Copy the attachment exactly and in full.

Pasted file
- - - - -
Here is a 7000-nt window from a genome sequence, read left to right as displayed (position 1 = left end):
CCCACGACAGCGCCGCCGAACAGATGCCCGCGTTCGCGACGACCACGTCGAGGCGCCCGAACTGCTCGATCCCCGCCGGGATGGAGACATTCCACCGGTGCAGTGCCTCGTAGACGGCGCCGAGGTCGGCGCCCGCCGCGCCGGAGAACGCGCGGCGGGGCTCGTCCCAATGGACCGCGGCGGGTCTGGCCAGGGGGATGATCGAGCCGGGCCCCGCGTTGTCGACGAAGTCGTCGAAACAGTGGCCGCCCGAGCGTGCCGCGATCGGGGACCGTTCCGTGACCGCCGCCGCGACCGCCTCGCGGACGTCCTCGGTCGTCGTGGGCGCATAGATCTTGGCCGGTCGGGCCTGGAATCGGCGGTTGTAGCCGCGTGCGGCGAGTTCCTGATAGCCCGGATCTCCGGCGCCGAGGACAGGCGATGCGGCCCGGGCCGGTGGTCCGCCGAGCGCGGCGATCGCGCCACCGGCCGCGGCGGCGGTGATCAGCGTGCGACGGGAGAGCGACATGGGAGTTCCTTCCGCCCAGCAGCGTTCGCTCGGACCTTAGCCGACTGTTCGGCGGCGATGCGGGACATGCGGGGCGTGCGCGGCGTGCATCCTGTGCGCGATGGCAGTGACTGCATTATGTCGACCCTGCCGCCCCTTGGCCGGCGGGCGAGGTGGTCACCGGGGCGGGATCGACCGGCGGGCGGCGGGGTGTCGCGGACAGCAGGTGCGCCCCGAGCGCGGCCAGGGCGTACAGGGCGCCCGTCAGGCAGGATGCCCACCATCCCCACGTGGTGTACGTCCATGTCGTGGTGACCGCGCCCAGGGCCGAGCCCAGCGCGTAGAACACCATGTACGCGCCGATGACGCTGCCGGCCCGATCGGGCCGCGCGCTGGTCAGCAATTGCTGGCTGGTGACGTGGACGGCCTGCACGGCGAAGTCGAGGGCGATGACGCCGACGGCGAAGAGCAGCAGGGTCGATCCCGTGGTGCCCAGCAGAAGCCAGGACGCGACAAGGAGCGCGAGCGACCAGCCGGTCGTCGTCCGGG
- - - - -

Here is a 7000-nt window from a genome sequence, read left to right as displayed (position 1 = left end):
CCCACGACAGCGCCGCCGAACAGATGCCCGCGTTCGCGACGACCACGTCGAGGCGCCCGAACTGCTCGATCCCCGCCGGGATGGAGACATTCCACCGGTGCAGTGCCTCGTAGACGGCGCCGAGGTCGGCGCCCGCCGCGCCGGAGAACGCGCGGCGGGGCTCGTCCCAATGGACCGCGGCGGGTCTGGCCAGGGGGATGATCGAGCCGGGCCCCGCGTTGTCGACGAAGTCGTCGAAACAGTGGCCGCCCGAGCGTGCCGCGATCGGGGACCGTTCCGTGACCGCCGCCGCGACCGCCTCGCGGACGTCCTCGGTCGTCGTGGGCGCATAGATCTTGGCCGGTCGGGCCTGGAATCGGCGGTTGTAGCCGCGTGCGGCGAGTTCCTGATAGCCCGGATCTCCGGCGCCGAGGACAGGCGATGCGGCCCGGGCCGGTGGTCCGCCGAGCGCGGCGATCGCGCCACCGGCCGCGGCGGCGGTGATCAGCGTGCGACGGGAGAGCGACATGGGAGTTCCTTCCGCCCAGCAGCGTTCGCTCGGACCTTAGCCGACTGTTCGGCGGCGATGCGGGACATGCGGGGCGTGCGCGGCGTGCATCCTGTGCGCGATGGCAGTGACTGCATTATGTCGACCCTGCCGCCCCTTGGCCGGCGGGCGAGGTGGTCACCGGGGCGGGATCGACCGGCGGGCGGCGGGGTGTCGCGGACAGCAGGTGCGCCCCGAGCGCGGCCAGGGCGTACAGGGCGCCCGTCAGGCAGGATGCCCACCATCCCCACGTGGTGTACGTCCATGTCGTGGTGACCGCGCCCAGGGCCGAGCCCAGCGCGTAGAACACCATGTACGCGCCGATGACGCTGCCGGCCCGATCGGGCCGCGCGCTGGTCAGCAATTGCTGGCTGGTGACGTGGACGGCCTGCACGGCGAAGTCGAGGGCGATGACGCCGACGGCGAAGAGCAGCAGGGTCGATCCCGTGGTGCCCAGCAGAAGCCAGGACGCGACAAGGAGCGCGAGCGACCAGCCGGTCGTCGTCCGGG